The researchers sequenced mitochondrial DNA from these fossils. Mitochondria are tiny organs inside cells that generate the energy that cells need to run. The genes that control the mitochondria are passed down the maternal line.
Comparing the ancient mitochondrial DNA with the mitochondrial DNA of modern dog breeds and wolves revealed a common link to Europe, the researchers found.
"Dogs seem to have been domesticated or first evolved from a population of ancient wolves living in Europe," said study researcher Robert Wayne, a professor of ecology and evolutionary biology at the University of California, Los Angeles. "That ancient wolf population is now extinct."
"We've kind of made mistakes [in previous studies] assuming that ancient wolves and modern wolves are direct ancestors and descendants," Wayne told LiveScience.
The finding suggests that wolves first started hanging around humans during a time when people hunted large animals like mammoth. The remains of mammoth and other megafauna carcasses would have been good eating, and friendlier wolves may have gradually started interacting with the human hunter-gatherers. [The 10 Most Popular Dog Breeds]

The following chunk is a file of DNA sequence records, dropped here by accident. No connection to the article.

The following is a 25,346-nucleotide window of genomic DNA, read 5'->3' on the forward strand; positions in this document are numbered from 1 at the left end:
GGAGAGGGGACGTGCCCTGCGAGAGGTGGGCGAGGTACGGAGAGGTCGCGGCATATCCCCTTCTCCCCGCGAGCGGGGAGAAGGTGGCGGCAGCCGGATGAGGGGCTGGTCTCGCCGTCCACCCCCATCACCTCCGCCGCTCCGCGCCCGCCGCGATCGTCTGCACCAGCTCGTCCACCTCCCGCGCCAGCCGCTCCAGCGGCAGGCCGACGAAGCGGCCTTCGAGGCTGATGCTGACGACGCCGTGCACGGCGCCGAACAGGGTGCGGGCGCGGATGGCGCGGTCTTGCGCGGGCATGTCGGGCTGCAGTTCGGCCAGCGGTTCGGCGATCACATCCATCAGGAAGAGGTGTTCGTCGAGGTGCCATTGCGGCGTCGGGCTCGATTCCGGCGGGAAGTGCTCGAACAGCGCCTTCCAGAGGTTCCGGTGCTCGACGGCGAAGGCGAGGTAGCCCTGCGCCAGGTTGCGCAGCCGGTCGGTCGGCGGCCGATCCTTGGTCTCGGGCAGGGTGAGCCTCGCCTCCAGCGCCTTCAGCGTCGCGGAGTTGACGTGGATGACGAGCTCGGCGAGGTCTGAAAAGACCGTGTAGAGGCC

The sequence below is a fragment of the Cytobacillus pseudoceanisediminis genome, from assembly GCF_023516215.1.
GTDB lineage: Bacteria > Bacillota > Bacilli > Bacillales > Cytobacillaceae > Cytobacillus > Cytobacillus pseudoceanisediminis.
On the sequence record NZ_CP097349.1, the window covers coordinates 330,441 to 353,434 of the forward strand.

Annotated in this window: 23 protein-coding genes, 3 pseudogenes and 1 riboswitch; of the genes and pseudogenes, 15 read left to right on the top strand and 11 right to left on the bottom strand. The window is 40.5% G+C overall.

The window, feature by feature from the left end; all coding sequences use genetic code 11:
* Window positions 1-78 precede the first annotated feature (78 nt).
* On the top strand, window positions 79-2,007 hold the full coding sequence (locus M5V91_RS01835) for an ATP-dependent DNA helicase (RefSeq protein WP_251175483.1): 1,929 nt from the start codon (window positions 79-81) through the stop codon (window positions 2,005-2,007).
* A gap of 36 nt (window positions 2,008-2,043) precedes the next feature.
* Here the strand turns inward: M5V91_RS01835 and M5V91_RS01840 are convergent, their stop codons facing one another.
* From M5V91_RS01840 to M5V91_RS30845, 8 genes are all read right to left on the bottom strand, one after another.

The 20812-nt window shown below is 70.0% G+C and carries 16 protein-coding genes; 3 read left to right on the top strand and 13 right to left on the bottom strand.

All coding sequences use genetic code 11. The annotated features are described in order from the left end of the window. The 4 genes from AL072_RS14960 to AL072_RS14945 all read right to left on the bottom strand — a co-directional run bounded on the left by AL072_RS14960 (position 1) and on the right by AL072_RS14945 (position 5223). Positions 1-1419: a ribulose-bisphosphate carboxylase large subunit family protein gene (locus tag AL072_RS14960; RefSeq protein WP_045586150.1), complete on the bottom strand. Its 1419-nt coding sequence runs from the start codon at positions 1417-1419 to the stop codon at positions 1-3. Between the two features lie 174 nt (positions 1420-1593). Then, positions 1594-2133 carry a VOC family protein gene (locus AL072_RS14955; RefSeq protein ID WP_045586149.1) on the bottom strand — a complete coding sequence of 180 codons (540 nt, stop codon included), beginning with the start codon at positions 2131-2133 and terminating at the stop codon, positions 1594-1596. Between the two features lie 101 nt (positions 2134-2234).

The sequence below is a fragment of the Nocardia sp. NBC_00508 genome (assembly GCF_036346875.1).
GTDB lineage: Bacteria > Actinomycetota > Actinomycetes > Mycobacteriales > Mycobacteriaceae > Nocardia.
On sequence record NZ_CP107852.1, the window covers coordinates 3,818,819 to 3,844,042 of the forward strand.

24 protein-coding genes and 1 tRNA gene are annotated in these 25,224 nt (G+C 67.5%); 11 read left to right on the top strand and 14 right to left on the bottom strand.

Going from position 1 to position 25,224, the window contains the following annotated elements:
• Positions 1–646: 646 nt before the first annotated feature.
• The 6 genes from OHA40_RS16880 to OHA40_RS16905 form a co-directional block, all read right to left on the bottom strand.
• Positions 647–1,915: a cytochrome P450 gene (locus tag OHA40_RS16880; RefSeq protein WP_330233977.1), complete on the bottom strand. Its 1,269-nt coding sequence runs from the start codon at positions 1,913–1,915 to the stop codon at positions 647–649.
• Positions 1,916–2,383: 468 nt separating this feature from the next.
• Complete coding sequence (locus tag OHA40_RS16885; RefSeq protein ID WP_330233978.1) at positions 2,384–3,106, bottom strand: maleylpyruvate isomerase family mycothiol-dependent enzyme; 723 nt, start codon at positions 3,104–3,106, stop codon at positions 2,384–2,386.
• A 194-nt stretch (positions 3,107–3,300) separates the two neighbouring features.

The study researchers also examined some of the most controversial prehistoric canid fossils, including one found in a cave in the Altai Mountains of Siberia and others discovered in Belgium. These remains date as far back as 36,000 years ago. The new study finds that the Siberian and Belgian pooches were not direct ancestors to modern dogs. It seems they may have been an unknown species of doglike wolf, or they may have been an "aborted domestication event," Wayne said.
A European story
Genetics is a tricky way to try to establish the timing of dogs' emergence, said Clive Wynne, a dog cognition researcher at Arizona State University who was not involved in the study. Many of the genetic techniques used were developed to trace the divergence of species over millions of years. Dog domestication happened much more quickly, and a few thousand years makes a big difference in whether dogs were originally the pets of hunter-gatherers or more sedentary farmers, Wynne told LiveScience.